You could own one of the finest rental homes or apartment complexes in the Seattle area, but if it sits vacant, you won’t see a worthwhile return on your investment.
One of the keys to keeping your rental properties occupied is to properly market them. You want to make sure your vacant rentals are being exposed not only to a wide audience but more specifically, individuals who are likely to be prospective tenants. You also need to be sure you have all legal and rental documents need for your lease agreement.
How Should I Advertise My Rental Property?
When it comes to listing a rental property in the Seattle area, it’s important to keep your material up to date and to utilize different strategies depending on your target audience. You always want to be sure you have everything in order. Here is a look at some of the mistakes landlords make when listing a vacant apartment or home and how to avoid them:
1. Not Maximizing Online Presence
More than 90% of people use online platforms as their main source of information when searching for a new home, according to the National Association of Realtors. Zillow remains the most widely trafficked website when it comes to rental searches. Although it’s not a free service—you pay $9.99 per week for an active listing—it’s a good way to reach your audience. Trulia, which is now owned by Zillow, is also popular, along with SeattleRentals.com, Abodo, Apartment Guide, Zumper, Realtor and Rent.com. It also doesn’t hurt to use free websites, like Craigslist. Lastly, you should be active on social media, whether that means using Facebook Marketplace or promoting your web listings on your company’s Facebook page or Instagram profile. Clients of Powell Property Management earn the benefits of having their vacant properties listed and promoted on our website.
2. Neglecting Traditional Platforms
Although online sources are critical to advertising your investment property, you should also consider traditional methods. Depending on the location, you can use simple signage onsite to advertise a vacancy and share a phone number. Other strategies include taking out a classified ad in a newspaper or local magazine that features real estate listings and posting a flyer on a bulletin board at a supermarket or café near your property.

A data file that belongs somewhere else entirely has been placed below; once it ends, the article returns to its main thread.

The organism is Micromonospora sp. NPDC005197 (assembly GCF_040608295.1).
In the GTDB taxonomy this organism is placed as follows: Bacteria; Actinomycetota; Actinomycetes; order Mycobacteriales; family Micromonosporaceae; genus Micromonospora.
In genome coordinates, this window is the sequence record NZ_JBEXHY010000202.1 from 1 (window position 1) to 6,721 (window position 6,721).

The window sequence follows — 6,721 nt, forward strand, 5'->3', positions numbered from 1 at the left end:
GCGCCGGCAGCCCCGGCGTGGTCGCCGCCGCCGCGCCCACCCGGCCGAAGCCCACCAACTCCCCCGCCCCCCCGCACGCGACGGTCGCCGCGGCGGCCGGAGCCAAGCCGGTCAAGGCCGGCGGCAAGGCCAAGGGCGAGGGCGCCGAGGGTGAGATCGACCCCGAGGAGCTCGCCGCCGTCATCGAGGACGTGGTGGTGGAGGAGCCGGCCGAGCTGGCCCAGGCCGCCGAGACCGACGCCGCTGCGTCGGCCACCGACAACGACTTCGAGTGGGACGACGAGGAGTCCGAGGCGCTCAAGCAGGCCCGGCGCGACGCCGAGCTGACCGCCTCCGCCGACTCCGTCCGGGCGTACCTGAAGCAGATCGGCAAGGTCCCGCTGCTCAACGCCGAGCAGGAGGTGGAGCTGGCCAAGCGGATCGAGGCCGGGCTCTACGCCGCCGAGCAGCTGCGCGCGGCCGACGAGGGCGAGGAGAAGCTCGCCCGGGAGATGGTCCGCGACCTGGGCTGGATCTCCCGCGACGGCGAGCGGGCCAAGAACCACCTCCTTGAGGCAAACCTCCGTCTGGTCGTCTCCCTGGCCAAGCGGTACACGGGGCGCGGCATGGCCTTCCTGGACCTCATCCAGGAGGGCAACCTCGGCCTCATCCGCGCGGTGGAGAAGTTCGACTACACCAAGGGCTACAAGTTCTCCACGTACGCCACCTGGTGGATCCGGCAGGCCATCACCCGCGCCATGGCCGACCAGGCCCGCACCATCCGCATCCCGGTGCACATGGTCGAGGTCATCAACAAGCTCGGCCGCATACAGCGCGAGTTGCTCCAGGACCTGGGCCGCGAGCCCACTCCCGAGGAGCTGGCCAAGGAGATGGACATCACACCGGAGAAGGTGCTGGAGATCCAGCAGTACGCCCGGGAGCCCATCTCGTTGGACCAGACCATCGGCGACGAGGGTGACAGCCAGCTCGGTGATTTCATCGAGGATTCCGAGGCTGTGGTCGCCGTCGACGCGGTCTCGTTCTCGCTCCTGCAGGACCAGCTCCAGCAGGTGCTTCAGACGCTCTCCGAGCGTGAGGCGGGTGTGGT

3. Providing Inadequate Information
Your property listing is the first introduction to a prospective tenant, so you want to include all the pertinent information to help them make an informed decision about either leasing your space or at least inquiring further. When you’re paying per word, such as a newspaper listing, you have to be more economical, but in general, you should at least include: the property’s location and a brief description; how to contact you or your property manager; information about scheduling a tour; and images, videos, floorplans and other digital content.
4. Using Outdated Content
Each of your active listings, including print and online material, should be kept up to date to reflect the current state of your property. That especially pertains to photos, as prospective tenants spend more time looking at images than reading each listing description. Make sure you invest time to curate digital content that is both current and high quality, especially in this era where digital advertising reigns supreme.
5. Failing to Optimize Listings
When using digital platforms—including your website, social media or external real estate sites—you should integrate good SEO techniques to get your listing adequate visibility. Some SEO tactics to consider include using keyword phrases and alt tags on your imagery; omnichannel marketing; and linking to other valuable resources. Track the analytics to see how your listings are performing and make adjustments accordingly.
6. Ignoring Customer Reviews & Brand Reputation
When reviewing listings, prospective tenants will take stock of what others are saying about their experience with your property or the quality of your property management. You should manage your reviews, both positive and negative, to increase the success of your listing. When people leave negative feedback, request tips for improving the experience in the future and provide the reviewer with contact information to address their concerns more personally. You can ask individual who leave positive feedback to give a referral.
7. Overlooking Your Language and Vocabulary
Just as there is certain information to include in your real estate listing, there are also certain words and phrases to avoid. Don’t use abbreviations or vague, generic terms, such as “quality,” “nice,” “modern” or “clean,” which don’t communicate anything but the obvious. You also don’t want to include any words or phrases that could violate the Fair Housing Act. Some Fair Housing words to avoid include “walking distance” and “family home.” In general, when advertising your rental property, you cannot state preference, limitation or discrimination based on a person’s gender identity, sex, familial status, race, ethnicity or age.
Advertising Your Seattle Rental Properties
Advertising your vacant rentals is an important part of being a landlord, but it's also a time-consuming one. At Powell Property Management, rental marketing is one of the tasks we assume on your behalf as a full-service property management company. Because we’ve worked for years in the South Puget Sound market, we are experienced with best practices and how to properly market and advertise your property to reach a diverse audience of qualified tenants.